At ONE: BATTLEGROUND III, Dejdamrong Sor Amnuaysirichoke will be competing for another shot at the ONE Strawweight World Championship and representing a generation of fighters who paved the way for young athletes like the man he’s going up against.
The former strawweight king will take on “The Prince” Banma Duoji in the co-main event this Friday, 27 August, and although he’s looking to protect his own legacy in mixed martial arts, he knows the Chinese phenom is also gunning for the divisional crown.
“Rising stars will use us (older fighters) as a ladder to higher rankings,” Dejdamrong says. “But I want to tell [Banma] that winning won’t be easy. Train hard, and don’t underestimate an opponent like me.”
The 42-year-old Thai, who’s competed in 17 MMA fights since joining ONE Championship, will try to prove that age isn’t a factor when he meets 24-year-old Banma, who’s coming into this bout with a 13-1 record and a 100 percent finishing rate.
Since 2016, the young athlete has earned 12 of his 13 finishes by either TKO or KO – but Dejdamrong is no newcomer to striking. The veteran is also a former Muay Thai World Champion with over 350 fights in Thailand’s top-level circuit, so he recognizes what Banma brings to the table.
“He’s a good stand-up fighter and has very dangerous uppercuts. I would say his striking and combinations are quite scary. Plus, I was knocked out with [an uppercut] before. So, I have to train very hard and be very careful of this,” Dejdamrong says.
“For his ground game, I haven’t seen anything intimidating. However, as a younger and fresher fighter, I also believe he will definitely try to take the fight to the ground during the match. So, I’ve had to train more ground fighting to be able to defeat him.”
In fact, Dejdamrong has been training in Singapore with the elite grapplers of Evolve, including teammate Alex “Little Rock” Silva, who used his Brazilian Jiu-Jitsu prowess to earn a unanimous decision win over Miao Li Tao at ONE: BATTLEGROUND II earlier in the month.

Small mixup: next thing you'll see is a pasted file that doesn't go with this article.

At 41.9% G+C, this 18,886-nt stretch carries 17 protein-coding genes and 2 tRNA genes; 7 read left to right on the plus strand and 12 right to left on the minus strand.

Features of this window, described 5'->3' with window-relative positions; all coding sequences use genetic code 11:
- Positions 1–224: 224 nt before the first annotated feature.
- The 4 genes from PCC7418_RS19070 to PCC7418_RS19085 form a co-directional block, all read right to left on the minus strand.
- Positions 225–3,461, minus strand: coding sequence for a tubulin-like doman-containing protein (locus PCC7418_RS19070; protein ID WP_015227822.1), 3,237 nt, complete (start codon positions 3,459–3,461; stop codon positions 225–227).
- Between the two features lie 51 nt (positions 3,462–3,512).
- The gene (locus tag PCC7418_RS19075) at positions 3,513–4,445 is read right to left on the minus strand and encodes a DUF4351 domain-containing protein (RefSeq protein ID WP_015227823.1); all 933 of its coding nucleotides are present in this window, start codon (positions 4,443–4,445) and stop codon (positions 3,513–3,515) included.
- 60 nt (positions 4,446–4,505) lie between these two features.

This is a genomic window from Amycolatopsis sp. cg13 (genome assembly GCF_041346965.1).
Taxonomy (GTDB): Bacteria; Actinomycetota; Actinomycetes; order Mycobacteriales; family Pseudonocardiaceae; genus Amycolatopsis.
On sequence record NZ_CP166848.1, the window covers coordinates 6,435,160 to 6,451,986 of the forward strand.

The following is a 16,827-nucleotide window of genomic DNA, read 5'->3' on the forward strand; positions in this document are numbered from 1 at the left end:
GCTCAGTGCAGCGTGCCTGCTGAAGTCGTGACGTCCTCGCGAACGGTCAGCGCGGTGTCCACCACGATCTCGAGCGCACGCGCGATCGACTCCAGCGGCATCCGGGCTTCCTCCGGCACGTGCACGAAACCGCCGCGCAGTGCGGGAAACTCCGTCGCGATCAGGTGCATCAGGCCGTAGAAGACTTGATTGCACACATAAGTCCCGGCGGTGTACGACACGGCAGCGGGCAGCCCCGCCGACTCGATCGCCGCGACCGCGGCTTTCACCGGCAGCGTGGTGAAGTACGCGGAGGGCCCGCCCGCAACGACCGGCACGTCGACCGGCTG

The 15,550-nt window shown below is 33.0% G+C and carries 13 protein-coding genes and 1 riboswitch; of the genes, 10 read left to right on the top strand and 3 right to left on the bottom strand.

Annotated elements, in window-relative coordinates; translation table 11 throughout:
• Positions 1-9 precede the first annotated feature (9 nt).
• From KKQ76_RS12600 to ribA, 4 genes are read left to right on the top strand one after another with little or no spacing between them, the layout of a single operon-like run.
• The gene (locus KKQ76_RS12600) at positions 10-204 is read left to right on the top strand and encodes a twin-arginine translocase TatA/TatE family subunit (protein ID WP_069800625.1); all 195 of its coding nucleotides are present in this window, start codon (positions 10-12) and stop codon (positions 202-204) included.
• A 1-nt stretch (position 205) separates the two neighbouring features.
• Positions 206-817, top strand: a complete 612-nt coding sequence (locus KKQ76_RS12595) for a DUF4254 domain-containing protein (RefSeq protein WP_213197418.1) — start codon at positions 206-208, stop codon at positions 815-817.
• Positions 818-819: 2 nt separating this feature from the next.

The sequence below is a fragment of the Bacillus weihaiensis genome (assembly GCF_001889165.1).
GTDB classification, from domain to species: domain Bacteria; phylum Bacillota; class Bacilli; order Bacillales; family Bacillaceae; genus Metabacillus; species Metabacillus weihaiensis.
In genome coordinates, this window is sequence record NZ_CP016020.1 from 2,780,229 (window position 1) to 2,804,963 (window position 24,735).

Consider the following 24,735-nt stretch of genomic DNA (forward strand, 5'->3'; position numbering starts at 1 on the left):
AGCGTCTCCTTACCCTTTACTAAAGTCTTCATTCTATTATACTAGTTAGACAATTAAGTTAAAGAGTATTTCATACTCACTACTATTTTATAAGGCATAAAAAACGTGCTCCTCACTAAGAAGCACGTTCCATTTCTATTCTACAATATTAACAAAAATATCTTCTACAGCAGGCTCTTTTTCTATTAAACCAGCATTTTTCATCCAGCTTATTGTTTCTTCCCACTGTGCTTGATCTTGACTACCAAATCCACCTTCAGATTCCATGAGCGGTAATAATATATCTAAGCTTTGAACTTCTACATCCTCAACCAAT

That success has given Dejdamrong — a natural striker — a lot more confidence to grapple, if necessary.
“I will fight both standing up and on the ground. If he fights with me standing up, I’ll fight standing up. But if I have a chance, I’ll also take him down and apply what I’ve trained for,” he says.
“I’ll mostly use elbow and knee strikes if it’s a close-range fight. These are the destructive weapons that I always use for Muay Thai. It’s the fighting I’m good at. But I’ll be ready for his attack, and whenever I see an opportunity or a gap, I’ll take him down.”
By the looks of his record, Banma may want to keep the fight on the feet to try and score his 13th KO against Dejdamrong. If that’s the case, the former striking World Champion will gladly stand and trade with his rival in the middle of the Circle.
“That’s what I’m good at,” Dejdamrong says. “With my defense, weapons, stand-up fighting, and everything I’ve learned from Muay Thai, I can defeat him. So, if I have a chance, I’ll use Muay Thai weapons to end the fight as soon as I can.”
If the Thai legend can finish the young and confident newcomer who’s looking to prove a point in ONE, he may be able to make a case to challenge one of the top-five ranked strawweights next.
However, he’s not getting too far ahead of himself. First, he must show the Chinese upstart that although he’s strung together an impressive list of knockouts outside of ONE, he’s yet to face the experience and knowledge that he’ll deal with next Friday.
“Banma, if you want to stand with me and strike, I’ll give you a taste of Muay Thai, and you’ll see how dangerous it could be,” Dejdamrong adds. “I can’t wait to see you.”